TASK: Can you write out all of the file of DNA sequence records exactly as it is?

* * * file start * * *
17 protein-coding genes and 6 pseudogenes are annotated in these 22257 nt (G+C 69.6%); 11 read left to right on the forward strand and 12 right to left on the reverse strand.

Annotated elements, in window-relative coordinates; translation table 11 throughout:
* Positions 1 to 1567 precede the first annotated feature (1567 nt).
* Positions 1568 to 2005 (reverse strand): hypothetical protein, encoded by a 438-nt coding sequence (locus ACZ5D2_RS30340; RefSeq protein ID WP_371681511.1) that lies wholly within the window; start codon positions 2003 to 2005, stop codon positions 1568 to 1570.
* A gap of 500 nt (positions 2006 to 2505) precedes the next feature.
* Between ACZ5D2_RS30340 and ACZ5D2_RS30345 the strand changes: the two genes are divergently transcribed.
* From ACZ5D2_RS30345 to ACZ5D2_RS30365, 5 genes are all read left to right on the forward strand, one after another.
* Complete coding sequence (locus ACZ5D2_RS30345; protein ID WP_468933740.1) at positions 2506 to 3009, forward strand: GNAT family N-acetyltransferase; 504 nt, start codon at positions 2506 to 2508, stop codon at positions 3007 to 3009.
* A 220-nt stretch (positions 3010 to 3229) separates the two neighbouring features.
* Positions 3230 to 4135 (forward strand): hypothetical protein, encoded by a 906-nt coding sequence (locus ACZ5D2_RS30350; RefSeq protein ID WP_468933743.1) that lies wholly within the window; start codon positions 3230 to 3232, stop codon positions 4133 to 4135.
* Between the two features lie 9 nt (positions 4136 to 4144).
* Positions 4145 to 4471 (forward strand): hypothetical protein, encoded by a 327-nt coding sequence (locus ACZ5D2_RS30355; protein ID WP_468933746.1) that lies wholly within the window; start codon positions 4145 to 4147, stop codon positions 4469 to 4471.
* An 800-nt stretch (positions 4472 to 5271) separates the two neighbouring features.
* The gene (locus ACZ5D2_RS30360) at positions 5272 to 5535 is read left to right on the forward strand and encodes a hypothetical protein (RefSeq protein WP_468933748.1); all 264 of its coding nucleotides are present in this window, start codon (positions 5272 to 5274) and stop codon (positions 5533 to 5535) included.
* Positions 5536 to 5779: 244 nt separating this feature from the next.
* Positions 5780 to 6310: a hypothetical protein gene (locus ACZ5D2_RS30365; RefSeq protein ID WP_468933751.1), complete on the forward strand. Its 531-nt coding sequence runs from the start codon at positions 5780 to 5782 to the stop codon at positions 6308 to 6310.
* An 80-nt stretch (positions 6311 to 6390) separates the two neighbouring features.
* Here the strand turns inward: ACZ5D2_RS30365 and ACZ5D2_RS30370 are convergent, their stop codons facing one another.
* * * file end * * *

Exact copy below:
17 protein-coding genes and 6 pseudogenes are annotated in these 22257 nt (G+C 69.6%); 11 read left to right on the forward strand and 12 right to left on the reverse strand.

Annotated elements, in window-relative coordinates; translation table 11 throughout:
* Positions 1 to 1567 precede the first annotated feature (1567 nt).
* Positions 1568 to 2005 (reverse strand): hypothetical protein, encoded by a 438-nt coding sequence (locus ACZ5D2_RS30340; RefSeq protein ID WP_371681511.1) that lies wholly within the window; start codon positions 2003 to 2005, stop codon positions 1568 to 1570.
* A gap of 500 nt (positions 2006 to 2505) precedes the next feature.
* Between ACZ5D2_RS30340 and ACZ5D2_RS30345 the strand changes: the two genes are divergently transcribed.
* From ACZ5D2_RS30345 to ACZ5D2_RS30365, 5 genes are all read left to right on the forward strand, one after another.
* Complete coding sequence (locus ACZ5D2_RS30345; protein ID WP_468933740.1) at positions 2506 to 3009, forward strand: GNAT family N-acetyltransferase; 504 nt, start codon at positions 2506 to 2508, stop codon at positions 3007 to 3009.
* A 220-nt stretch (positions 3010 to 3229) separates the two neighbouring features.
* Positions 3230 to 4135 (forward strand): hypothetical protein, encoded by a 906-nt coding sequence (locus ACZ5D2_RS30350; RefSeq protein ID WP_468933743.1) that lies wholly within the window; start codon positions 3230 to 3232, stop codon positions 4133 to 4135.
* Between the two features lie 9 nt (positions 4136 to 4144).
* Positions 4145 to 4471 (forward strand): hypothetical protein, encoded by a 327-nt coding sequence (locus ACZ5D2_RS30355; protein ID WP_468933746.1) that lies wholly within the window; start codon positions 4145 to 4147, stop codon positions 4469 to 4471.
* An 800-nt stretch (positions 4472 to 5271) separates the two neighbouring features.
* The gene (locus ACZ5D2_RS30360) at positions 5272 to 5535 is read left to right on the forward strand and encodes a hypothetical protein (RefSeq protein WP_468933748.1); all 264 of its coding nucleotides are present in this window, start codon (positions 5272 to 5274) and stop codon (positions 5533 to 5535) included.
* Positions 5536 to 5779: 244 nt separating this feature from the next.
* Positions 5780 to 6310: a hypothetical protein gene (locus ACZ5D2_RS30365; RefSeq protein ID WP_468933751.1), complete on the forward strand. Its 531-nt coding sequence runs from the start codon at positions 5780 to 5782 to the stop codon at positions 6308 to 6310.
* An 80-nt stretch (positions 6311 to 6390) separates the two neighbouring features.
* Here the strand turns inward: ACZ5D2_RS30365 and ACZ5D2_RS30370 are convergent, their stop codons facing one another.